National Oceanic and
Atmospheric Administration
United States Department of Commerce


FY 2013

La Niña forces unprecedented Leeuwin Current warming in 2011

Feng, M., M.J. McPhaden, S.-P. Xie, and J. Hafner

Nature Sci. Repts., 3, 1277, doi: 10.1038/srep01277 (2013)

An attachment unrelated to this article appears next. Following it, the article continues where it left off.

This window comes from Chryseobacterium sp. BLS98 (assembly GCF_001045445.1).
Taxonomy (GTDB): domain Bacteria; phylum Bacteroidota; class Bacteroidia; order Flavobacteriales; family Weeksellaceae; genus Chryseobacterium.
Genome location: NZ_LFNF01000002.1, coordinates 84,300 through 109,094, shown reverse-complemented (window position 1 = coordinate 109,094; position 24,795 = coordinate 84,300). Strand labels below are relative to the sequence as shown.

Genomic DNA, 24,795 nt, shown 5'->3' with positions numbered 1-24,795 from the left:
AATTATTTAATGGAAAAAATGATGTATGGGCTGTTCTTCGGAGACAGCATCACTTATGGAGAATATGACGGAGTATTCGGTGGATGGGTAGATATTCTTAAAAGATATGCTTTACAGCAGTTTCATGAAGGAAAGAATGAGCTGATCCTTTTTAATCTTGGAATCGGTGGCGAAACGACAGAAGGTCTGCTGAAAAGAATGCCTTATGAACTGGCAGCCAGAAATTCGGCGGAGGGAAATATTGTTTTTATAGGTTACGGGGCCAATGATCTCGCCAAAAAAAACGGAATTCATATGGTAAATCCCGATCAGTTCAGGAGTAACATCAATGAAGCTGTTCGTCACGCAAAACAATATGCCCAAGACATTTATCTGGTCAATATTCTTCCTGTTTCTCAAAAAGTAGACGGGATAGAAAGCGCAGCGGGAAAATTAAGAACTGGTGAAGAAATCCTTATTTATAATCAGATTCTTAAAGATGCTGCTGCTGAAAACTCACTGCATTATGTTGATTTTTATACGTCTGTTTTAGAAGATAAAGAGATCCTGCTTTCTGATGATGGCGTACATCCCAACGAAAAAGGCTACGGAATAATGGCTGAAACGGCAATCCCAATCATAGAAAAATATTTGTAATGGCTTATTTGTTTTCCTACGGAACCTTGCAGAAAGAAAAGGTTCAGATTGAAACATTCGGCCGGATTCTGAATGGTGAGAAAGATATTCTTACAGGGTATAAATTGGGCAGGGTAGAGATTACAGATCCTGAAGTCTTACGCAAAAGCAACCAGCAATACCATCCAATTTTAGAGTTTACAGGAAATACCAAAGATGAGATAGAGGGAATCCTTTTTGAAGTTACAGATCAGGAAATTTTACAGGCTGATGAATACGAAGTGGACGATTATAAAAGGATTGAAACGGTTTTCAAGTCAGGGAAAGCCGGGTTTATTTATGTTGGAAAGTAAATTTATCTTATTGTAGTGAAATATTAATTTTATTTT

Unprecedented warm sea surface temperature (SST) anomalies were observed off the west coast of Australia in February–March 2011. Peak SST during a 2-week period were 5°C warmer than normal, causing widespread coral bleaching and fish kills. Understanding the climatic drivers of this extreme event, which we dub “Ningaloo Niño”, is crucial for predicting similar events under the influence of global warming. Here we use observational data and numerical models to demonstrate that the extreme warming was mostly driven by an unseasonable surge of the poleward-flowing Leeuwin Current in austral summer, which transported anomalously warm water southward along the coast. The unusual intensification of the Leeuwin Current was forced remotely by oceanic and atmospheric teleconnections associated with the extraordinary 2010–2011 La Niña. The amplitude of the warming was boosted by both multi-decadal trends in the Pacific toward more La Niña-like conditions and intraseasonal variations in the Indian Ocean.

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